The practice of continuous deep sedation until death in Flanders (Belgium), The Netherlands, and the U.K.: a comparative study

Anquinet, Livia, Rietjens, Judith A.C., Seale, Clive, Seymour, Jane, Deliens, Luc and van der Heide, Agnes (2012) The practice of continuous deep sedation until death in Flanders (Belgium), The Netherlands, and the U.K.: a comparative study. Journal of Pain and Symptom Management, 44 (1). pp. 33-43. ISSN 0885-3924

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Context:Existing empirical evidence shows that continuous deep sedation until death is given in about 15% of all deaths in Flanders, Belgium (BE), 8% in The Netherlands (NL), and 17% in the U.K.

Objectives:This study compares characteristics of continuous deep sedation to explain these varying frequencies.

Methods:In Flanders, BE (2007) and NL (2005), death certificate studies were conducted. Questionnaires about continuous deep sedation and other decisions were sent to the certifying physicians of each death from a stratified sample (Flanders, BE: n = 6927; NL: n = 6860). In the U.K. in 2007–2008, questionnaires were sent to 8857 randomly sampled physicians asking them about the last death attended.

Results:The total number of deaths studied was 11,704 of which 1517 involved continuous deep sedation. In Dutch hospitals, continuous deep sedation was significantly less often provided (11%) compared with hospitals in Flanders, BE (20%) and the U.K. (17%). In U.K. home settings, continuous deep sedation was more common (19%) than in Flanders, BE (10%) or NL (8%). In NL in both settings, continuous deep sedation more often involved benzodiazepines and lasted less than 24 hours. Physicians in Flanders combined continuous deep sedation with a decision to provide physician-assisted death more often. Overall, men, younger patients, and patients with malignancies were more likely to receive continuous deep sedation, although this was not always significant within each country.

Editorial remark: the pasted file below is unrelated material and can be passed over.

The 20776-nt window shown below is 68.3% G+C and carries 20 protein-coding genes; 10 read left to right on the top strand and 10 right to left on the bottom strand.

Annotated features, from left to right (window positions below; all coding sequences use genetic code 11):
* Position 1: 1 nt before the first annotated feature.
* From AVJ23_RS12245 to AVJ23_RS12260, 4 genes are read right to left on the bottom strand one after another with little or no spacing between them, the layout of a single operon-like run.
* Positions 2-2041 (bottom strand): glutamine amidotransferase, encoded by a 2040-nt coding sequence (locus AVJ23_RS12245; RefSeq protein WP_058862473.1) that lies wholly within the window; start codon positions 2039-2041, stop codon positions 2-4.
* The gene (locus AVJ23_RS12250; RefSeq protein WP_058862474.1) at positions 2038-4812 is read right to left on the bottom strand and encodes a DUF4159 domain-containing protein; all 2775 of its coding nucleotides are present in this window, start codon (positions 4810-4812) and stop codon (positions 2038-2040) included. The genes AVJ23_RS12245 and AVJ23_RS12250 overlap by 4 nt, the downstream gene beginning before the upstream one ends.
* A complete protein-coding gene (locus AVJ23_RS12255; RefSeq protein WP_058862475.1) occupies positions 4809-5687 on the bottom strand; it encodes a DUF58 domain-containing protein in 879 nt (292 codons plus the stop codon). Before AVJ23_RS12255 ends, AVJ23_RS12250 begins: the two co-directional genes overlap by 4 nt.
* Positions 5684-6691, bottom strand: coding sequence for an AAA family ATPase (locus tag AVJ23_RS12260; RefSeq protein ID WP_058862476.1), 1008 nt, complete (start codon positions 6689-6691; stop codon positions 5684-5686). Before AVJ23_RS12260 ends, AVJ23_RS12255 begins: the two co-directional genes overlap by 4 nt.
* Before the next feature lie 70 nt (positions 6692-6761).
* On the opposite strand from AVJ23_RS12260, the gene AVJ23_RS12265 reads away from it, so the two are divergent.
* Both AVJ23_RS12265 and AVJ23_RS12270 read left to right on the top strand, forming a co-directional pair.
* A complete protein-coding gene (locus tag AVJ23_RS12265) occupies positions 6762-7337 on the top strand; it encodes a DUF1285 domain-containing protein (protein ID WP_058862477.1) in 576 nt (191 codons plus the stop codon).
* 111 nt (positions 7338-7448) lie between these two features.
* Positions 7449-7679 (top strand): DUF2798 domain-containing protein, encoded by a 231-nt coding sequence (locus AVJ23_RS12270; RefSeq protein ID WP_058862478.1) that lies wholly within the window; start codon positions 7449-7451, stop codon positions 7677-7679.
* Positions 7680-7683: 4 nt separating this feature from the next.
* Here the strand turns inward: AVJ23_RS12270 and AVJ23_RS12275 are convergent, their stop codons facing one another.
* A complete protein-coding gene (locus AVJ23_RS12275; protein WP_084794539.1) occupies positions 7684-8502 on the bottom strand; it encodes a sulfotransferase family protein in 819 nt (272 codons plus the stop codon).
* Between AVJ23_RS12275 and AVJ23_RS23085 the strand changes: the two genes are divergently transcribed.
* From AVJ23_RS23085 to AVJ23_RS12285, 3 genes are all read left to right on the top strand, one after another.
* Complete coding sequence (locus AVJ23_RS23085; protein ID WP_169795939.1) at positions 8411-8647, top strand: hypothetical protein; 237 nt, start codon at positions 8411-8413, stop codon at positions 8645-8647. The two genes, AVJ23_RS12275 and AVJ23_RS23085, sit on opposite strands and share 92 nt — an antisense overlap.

Conclusion:Differences in the prevalence of continuous deep sedation appear to reflect complex legal, cultural, and organizational factors more than differences in patients’ characteristics or clinical profiles. Further in-depth studies should explore whether these differences also reflect differences between countries in the quality of end-of-life care.

Item Type: Article
Schools/Departments: University of Nottingham, UK > Faculty of Medicine and Health Sciences > School of Health Sciences
Identification Number:
Depositing User: Snowden, Ms Diane
Date Deposited: 01 Apr 2014 13:40
Last Modified: 04 May 2020 20:21

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